Net Effects

The strange world of Harvard’s overbearing unofficial Internet publicity machine

Harvard is no stranger to controversy. Our President alone gets more press coverage than most earthquakes, and a handful of particularly colorful professors (you know who they are) fill in the gaps quite nicely when he’s behaving himself. The online community-edited encyclopedia Wikipedia cast a new sort of aspersion at our hallowed halls this past weekend, however: the neutrality of the article about Harvard was disputed.

We aren’t by any means the first or the only article to be given this distinction. The ability to question the even-handedness of Wikipedia content is an important peer review mechanism built into the site as a check against would be ne’er-do-wells. But most of the disputed articles are about well-known hot topics: Creationism or the Palestinian National Liberation Movement or whatever. Harvard, one would think, might generate a lot of controversy, but what about Harvard itself could possibly be presented in a stilted way?

The trouble became clear when you compared our article to the ones about other comparable institutions like Yale, Princeton, or MIT: those articles each began with a discussion of the administrative divisions of the school in question, followed perhaps by something about history or the composition of the student body. Harvard’s article, as of last week when the tag was applied, began with a discussion of college rankings, a slew of admissions statistics, and a list of academic competitions frequently won by our students. The history of one of America’s oldest universities was relegated to three paragraphs halfway down the page.

The modesty or immodesty of the members of the Harvard community has always been something of note—on the one hand, the running joke goes, we go to school in Boston or Cambridge when asked, but on the other, everyone knows we’re dying to further specify if the point is pressed. Nowhere is it more apparent than on the Internet, however, that at the very least a peculiar subset of our students, alumni, and admirers are truly remarkable practitioners of the art of self-promotion.

Wikipedia is by no means the only example. For years, a college admissions bulletin board called Autoadmit.com, which unofficially spun off from the Princeton Review website, has been plagued with a collection of colorful characters. Each seems present only to troll for a particular academic institution. The ringleader of the bunch, and the only one to have been around consistently since the beginning, goes under the handle NYCFan and has posted literally thousands of messages disparaging Yale and Princeton and defending Harvard’s excellence.

Who are these people? It turns out, purportedly, that NYCFan is an alum from some time in the 70s. Why it is that he has nothing better to do than spend hours inflating Harvard’s image to a bunch of ego-conscious 17-year-olds is as much a mystery as why your author has taken the time to read it all, but he’s not the only one. The main changes to the Wikipedia article which earned it its ‘disputed’ label were made by a “a current student” trying to dispel the “common misperception…that schools such as Yale, Princeton, and Stanford are pretty much interchangeable with Harvard.” (Harvard, he or she suggested, is in fact far better.)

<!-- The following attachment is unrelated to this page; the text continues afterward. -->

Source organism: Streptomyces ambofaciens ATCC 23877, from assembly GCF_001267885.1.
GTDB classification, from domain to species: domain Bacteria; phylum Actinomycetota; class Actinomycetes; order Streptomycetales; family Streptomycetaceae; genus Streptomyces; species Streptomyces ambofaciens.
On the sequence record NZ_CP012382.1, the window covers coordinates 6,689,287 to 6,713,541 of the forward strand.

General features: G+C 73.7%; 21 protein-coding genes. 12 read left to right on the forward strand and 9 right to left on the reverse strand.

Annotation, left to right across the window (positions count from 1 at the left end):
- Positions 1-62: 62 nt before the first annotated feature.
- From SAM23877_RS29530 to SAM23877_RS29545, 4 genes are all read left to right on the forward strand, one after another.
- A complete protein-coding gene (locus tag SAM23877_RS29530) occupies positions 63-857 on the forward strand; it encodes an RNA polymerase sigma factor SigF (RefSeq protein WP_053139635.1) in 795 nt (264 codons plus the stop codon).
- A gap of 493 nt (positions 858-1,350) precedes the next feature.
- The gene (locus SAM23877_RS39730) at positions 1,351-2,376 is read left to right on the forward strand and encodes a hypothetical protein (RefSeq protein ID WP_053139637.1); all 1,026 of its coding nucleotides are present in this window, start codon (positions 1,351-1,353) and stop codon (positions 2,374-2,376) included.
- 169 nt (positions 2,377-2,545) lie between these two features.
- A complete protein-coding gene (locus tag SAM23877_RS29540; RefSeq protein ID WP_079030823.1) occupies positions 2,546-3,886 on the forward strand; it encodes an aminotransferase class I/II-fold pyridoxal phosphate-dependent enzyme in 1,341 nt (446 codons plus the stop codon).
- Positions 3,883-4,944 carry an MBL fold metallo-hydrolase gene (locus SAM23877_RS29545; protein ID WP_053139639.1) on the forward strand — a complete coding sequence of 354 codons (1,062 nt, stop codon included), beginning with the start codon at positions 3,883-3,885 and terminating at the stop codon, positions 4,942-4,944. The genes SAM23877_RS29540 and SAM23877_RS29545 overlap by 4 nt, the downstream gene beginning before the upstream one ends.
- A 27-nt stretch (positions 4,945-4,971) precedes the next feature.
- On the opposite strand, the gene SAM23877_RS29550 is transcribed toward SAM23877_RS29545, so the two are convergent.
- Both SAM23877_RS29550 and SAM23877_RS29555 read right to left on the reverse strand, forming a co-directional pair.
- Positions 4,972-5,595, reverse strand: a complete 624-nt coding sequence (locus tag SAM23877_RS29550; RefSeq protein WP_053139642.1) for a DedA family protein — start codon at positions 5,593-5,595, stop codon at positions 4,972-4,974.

We also seem overrepresented in the numbers of our critics. In response to the section of the article in Wikipedia about how well we perform in rankings, a paragraph was added with a collection of rankings where we didn’t perform as well—ones that put our engineering school in 30th place or had Princeton and Yale ahead of us in terms of quality of undergraduate education.

And on the Autoadmit bulletin board, a healthy crop of NYCFan detractors has appeared that spends its time recycling old articles about the high crime rate in Cambridge and linking to the FM issue from 2003 called “The Cult of Yale” in which the Crimson pondered the question of why it was everyone seemed so much happier down in New Haven.

This is not, of course, a new phenomenon. For years, scores of books and magazine articles have been written trying to perpetuate or dispel myths about what actually goes on here. In an April 2005 article in the Wall Street Journal, the author suggested one reason why Harvard might be overrepresented in the traditional print media: Harvard graduates are overrepresented in the industry, perhaps because “Harvard far surpasses any other university when it comes to cultivating journalistic talent.” On the internet you don’t even need journalistic talent to be overrepresented, you just need to be louder than everyone else—perhaps we’re good at that, too.

What’s to be done? Moderation, it seems to me, is key. In the case of the Wikipedia article, a few members of the Harvard community, coupled with a dedicated core of unaffiliated Wikipedians, have taken out some of the obviously slanted material and removed the page from the disputed list. And Autoadmit.com is probably not a big enough force to merit serious worry about our image there, be it positive or negative.

Ultimately, though, the real lesson to be learned from our coverage on Wikipedia or our profile in the strange world of online college admissions forums is that the internet has a way of magnifying the fringes of any group. Yale, despite what we might say about it, is a fine academic institution, and apart from a weekend every year in November when we trounce them at football, we’re probably better off for not thinking about who is better than whom on a day-to-day basis.



Matthew A. Gline ’06 is a physics concentrator in Quincy House. His column appears on alternate Tuesdays.